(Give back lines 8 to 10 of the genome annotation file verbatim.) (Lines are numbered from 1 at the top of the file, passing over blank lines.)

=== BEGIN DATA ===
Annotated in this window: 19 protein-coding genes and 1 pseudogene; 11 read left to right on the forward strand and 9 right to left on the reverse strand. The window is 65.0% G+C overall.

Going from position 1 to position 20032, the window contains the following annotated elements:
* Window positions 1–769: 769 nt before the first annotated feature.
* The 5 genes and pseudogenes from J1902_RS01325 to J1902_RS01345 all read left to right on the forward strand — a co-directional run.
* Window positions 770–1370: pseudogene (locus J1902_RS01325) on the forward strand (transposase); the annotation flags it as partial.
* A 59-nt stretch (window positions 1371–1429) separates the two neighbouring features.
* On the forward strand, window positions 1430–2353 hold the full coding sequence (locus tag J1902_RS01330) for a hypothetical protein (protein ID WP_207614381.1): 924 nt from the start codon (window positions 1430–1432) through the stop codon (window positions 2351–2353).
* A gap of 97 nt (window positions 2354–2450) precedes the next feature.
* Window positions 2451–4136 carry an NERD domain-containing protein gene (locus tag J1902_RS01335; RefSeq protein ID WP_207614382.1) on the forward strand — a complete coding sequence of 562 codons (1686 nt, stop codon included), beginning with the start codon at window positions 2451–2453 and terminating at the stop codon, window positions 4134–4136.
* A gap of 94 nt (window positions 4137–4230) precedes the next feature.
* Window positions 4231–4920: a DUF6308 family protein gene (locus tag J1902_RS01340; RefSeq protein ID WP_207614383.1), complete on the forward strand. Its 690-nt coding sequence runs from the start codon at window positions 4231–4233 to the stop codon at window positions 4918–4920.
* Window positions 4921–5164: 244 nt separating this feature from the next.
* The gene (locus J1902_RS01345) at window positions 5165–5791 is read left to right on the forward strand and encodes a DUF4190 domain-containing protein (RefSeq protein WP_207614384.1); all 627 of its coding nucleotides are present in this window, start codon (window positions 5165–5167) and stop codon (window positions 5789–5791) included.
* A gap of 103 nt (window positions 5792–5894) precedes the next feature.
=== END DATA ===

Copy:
* A gap of 97 nt (window positions 2354–2450) precedes the next feature.
* Window positions 2451–4136 carry an NERD domain-containing protein gene (locus tag J1902_RS01335; RefSeq protein ID WP_207614382.1) on the forward strand — a complete coding sequence of 562 codons (1686 nt, stop codon included), beginning with the start codon at window positions 2451–2453 and terminating at the stop codon, window positions 4134–4136.
* A gap of 94 nt (window positions 4137–4230) precedes the next feature.